Windows update: installing features

Windows update: stage 5 of 5, 15% progress

Now, how did I get out of the boot loop? I decided to use a standard method on an offline installation image, meaning I booted into the rescue system with command line prompt, looked which drive letter had been assigned to my system drive and then ran dism /image:X:\ /cleanup-image /revertpendingactions in order to be able to boot into the desktop again.

Since I ran dozens of instances of that boot loop, I also tried renaming the SoftwareDistribution folder in order to move it out of the way. None of that helped and sfc /scannow as well as dism ... /cleanup-image /restorehealth didn’t yield any better result or a hint at the cause either.

After that I turned — at the advice of a good friend — to this Microsoft article on “How to temporarily prevent a Windows Update from reinstalling in Windows 10”. What worries me is the use of temporarily as that basically means I can only hold off the problem for so long, before I am back to square zero.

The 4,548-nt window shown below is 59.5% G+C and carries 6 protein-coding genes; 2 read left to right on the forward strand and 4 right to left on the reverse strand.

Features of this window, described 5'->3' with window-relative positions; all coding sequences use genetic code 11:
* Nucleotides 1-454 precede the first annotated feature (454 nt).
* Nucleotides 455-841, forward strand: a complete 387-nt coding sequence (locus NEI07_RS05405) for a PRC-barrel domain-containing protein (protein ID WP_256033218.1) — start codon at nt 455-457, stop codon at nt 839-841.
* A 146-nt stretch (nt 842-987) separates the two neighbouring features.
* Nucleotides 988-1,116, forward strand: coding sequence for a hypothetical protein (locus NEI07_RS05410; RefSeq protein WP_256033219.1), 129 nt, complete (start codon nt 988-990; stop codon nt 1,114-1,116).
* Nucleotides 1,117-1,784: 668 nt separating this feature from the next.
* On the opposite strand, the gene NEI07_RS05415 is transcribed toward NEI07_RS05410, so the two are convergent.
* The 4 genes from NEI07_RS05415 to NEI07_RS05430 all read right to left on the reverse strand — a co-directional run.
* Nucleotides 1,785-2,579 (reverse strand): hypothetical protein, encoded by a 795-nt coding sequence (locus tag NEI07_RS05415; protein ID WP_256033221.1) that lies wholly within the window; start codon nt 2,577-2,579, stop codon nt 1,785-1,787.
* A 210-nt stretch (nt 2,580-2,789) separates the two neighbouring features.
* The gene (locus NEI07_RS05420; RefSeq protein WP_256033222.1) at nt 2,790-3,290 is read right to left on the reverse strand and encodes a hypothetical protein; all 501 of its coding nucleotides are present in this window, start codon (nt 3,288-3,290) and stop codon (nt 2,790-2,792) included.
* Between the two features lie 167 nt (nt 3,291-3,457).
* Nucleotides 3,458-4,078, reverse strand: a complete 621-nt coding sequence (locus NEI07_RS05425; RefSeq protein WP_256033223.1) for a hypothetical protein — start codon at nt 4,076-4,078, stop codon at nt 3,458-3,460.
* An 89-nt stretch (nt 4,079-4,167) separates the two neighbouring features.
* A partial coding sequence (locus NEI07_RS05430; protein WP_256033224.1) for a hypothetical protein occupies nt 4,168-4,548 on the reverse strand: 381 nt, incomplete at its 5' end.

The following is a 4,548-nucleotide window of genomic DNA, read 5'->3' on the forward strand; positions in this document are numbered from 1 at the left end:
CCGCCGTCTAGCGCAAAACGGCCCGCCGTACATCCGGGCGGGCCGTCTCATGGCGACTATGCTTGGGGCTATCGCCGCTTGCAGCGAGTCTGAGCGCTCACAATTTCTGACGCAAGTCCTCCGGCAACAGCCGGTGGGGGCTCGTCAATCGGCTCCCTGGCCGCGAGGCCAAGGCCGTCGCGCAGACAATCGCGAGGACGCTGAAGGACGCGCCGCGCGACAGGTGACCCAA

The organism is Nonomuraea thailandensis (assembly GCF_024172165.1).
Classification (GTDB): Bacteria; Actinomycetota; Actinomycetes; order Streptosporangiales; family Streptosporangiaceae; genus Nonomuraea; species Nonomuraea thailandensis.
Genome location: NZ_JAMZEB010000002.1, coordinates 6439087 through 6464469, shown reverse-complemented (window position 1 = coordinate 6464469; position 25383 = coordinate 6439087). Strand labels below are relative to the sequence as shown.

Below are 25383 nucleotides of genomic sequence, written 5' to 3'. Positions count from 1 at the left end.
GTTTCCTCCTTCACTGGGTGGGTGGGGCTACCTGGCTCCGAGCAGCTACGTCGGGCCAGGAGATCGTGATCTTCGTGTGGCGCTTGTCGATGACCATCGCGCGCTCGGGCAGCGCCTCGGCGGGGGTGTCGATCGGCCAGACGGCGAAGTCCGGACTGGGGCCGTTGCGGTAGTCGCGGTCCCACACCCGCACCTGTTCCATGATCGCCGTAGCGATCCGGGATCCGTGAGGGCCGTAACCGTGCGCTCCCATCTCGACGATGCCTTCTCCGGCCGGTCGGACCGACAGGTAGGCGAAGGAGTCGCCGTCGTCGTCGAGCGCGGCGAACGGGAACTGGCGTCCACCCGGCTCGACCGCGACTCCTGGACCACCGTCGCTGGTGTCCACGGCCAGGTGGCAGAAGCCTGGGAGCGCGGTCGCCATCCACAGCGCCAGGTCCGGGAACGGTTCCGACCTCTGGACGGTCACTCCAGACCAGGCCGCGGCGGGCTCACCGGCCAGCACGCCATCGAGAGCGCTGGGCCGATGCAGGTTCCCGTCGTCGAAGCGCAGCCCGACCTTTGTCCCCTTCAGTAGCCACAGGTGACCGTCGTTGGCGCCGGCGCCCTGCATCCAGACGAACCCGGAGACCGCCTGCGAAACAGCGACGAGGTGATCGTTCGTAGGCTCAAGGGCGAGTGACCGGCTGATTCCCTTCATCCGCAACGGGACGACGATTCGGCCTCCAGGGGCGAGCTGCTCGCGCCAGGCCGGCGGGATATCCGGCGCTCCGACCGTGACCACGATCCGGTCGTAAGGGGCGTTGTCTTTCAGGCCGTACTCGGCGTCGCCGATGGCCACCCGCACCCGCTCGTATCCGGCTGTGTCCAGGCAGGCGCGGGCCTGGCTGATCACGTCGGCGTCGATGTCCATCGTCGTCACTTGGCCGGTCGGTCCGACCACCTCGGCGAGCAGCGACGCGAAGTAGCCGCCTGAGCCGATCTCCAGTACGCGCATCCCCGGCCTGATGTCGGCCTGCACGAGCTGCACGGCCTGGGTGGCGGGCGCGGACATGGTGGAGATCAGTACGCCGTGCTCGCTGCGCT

Well, let’s see for how long that update can be kept at bay. But I already fear the Fall Creators update (1709) which begs for more problems, given how I installed my Windows 10. For starters I insisted on installing the system and BCD store (along with boot manager) on the same single partition and furthermore the already installed Windows 7 uses a similar method. So the in-place upgrade of Windows may end up incinerating my other Windows installation. Luckily I have backups ((let’s hope they’ll work)).

// Oliver

PS: Here the event log entries from an attempt to resolve this whole thing … taking about half an hour:

  • System store corruption detection and repair has completed. Status: 0x0, Total instances of corruption found: 0, total instances of corruption repaired: 0.
  • Initiating changes for package KB4074608. Current state is Absent. Target state is Installed. Client id: UpdateAgentLCU.
  • Initiating changes for package KB4058258. Current state is Absent. Target state is Installed. Client id: UpdateAgentLCU.
  • A reboot is necessary before package KB4074608 can be changed to the Installed state.
  • A reboot is necessary before package KB4058258 can be changed to the Installed state.
  • A reboot is necessary before package KB4074608 can be changed to the Installed state.
  • Package KB4074608 failed to be changed to the Installed state. Status: 0x800f0922.
  • Package KB4058258 failed to be changed to the Installed state. Status: 0x800f0922.

The system partition has 100 GiB unused disk space.